Can Your Klout Score Hurt Your Job Prospects?

Klout, a startup that assigns its users scores based on their social media influence, is increasingly gaining favor with recruiters as a tool to narrow down applicants. Unfortunately, this shift means that many well-qualified candidates are being passed over because they haven't paid attention to building a following on Twitter or Facebook.

Just ask Sam Fiorella, who is profiled in a Wired feature on Klout. During an interview for a VP position at a big marketing agency in Toronto, the interviewer asked for Fiorella's Klout score. When Fiorella admitted that he didn't know it, the interviewer looked it up on on the spot, discovering that Fiorella's score was 34 out of 100.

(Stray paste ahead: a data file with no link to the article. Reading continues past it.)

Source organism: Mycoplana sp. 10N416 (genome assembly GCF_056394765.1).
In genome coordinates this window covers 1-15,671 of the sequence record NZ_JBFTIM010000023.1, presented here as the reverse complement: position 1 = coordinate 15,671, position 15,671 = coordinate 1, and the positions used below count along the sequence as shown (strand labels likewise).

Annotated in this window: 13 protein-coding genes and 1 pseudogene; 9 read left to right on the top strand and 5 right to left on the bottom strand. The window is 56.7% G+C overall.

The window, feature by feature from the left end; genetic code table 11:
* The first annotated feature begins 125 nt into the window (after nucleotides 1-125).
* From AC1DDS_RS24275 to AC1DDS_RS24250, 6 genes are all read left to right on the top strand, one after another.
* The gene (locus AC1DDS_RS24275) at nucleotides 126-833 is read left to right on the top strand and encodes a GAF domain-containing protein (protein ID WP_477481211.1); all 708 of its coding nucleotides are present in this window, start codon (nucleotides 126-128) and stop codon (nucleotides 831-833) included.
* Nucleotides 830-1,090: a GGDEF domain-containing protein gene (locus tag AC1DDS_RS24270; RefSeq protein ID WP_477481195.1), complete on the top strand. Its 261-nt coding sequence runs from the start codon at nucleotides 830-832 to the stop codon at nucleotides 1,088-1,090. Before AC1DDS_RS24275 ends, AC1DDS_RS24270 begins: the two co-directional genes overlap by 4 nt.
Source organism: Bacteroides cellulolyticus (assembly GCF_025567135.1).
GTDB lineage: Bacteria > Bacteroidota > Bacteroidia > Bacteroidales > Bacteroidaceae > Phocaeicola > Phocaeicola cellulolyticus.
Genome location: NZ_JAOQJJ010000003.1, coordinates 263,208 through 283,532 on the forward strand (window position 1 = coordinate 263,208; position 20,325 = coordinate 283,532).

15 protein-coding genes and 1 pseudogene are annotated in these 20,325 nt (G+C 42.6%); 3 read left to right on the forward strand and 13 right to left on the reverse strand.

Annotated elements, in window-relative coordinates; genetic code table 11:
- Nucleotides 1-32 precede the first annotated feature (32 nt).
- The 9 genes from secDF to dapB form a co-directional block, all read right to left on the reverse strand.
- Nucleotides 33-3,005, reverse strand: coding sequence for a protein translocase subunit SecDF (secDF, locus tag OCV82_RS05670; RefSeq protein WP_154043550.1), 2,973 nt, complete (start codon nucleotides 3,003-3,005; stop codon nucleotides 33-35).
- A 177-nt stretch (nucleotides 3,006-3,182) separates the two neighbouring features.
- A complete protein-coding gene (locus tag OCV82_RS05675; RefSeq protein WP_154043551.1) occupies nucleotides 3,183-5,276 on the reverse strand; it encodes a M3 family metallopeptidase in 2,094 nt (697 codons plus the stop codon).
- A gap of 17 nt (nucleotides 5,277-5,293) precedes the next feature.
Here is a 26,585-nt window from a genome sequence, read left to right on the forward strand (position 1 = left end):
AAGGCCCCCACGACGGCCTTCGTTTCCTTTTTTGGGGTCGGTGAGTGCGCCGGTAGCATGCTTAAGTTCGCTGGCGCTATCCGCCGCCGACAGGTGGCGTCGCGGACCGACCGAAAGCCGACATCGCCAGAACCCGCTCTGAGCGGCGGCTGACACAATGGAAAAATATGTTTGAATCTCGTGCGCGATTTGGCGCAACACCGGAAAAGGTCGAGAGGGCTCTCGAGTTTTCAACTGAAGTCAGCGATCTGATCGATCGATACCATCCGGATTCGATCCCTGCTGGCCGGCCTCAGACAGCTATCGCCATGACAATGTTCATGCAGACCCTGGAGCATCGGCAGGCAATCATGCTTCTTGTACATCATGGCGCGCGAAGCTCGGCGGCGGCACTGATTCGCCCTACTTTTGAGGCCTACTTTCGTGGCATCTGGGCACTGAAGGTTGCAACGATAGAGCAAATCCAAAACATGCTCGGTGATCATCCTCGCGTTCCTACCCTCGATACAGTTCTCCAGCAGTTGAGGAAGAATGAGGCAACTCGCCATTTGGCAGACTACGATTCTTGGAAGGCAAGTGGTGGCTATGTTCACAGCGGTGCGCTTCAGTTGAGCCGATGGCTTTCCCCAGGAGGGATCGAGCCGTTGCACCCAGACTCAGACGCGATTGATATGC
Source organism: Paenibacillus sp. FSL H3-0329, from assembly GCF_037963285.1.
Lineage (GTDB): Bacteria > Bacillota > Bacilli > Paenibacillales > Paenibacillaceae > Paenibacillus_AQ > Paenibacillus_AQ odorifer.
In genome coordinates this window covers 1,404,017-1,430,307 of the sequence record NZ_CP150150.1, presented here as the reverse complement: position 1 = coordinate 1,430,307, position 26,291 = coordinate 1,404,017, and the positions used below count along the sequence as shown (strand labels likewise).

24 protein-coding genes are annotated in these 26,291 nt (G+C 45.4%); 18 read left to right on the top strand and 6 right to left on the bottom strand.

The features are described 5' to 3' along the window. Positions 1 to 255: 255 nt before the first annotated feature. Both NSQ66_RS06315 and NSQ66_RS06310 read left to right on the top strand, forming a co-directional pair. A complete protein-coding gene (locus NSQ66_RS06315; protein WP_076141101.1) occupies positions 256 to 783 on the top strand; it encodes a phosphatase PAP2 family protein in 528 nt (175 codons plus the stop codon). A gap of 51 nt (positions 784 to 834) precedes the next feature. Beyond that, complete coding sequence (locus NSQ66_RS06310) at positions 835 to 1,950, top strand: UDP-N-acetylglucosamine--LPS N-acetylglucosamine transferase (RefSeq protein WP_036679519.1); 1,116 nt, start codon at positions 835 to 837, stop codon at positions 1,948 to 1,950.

"He cut the interview short pretty soon after that," Fiorella told Wired, adding that the agency "hired a guy whose score was 67." As Fiorella paid attention to his online persona and, in doing so, raised his Klout score to 72, he noticed a spike in speaking invitations and job offers. Correlation or causation?

Although Klout has a growing army of skeptics, the company continues to explode. While it's tempting to quibble about the site's nebulous algorithm, we can't ignore that for some professions — such as community management, public relations and social media marketing — a Klout score is quite useful to determine which candidate can best engage with his or her community in a given topic.

Has an interviewer ever asked you for your Klout score?

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(Photo credit: Wired)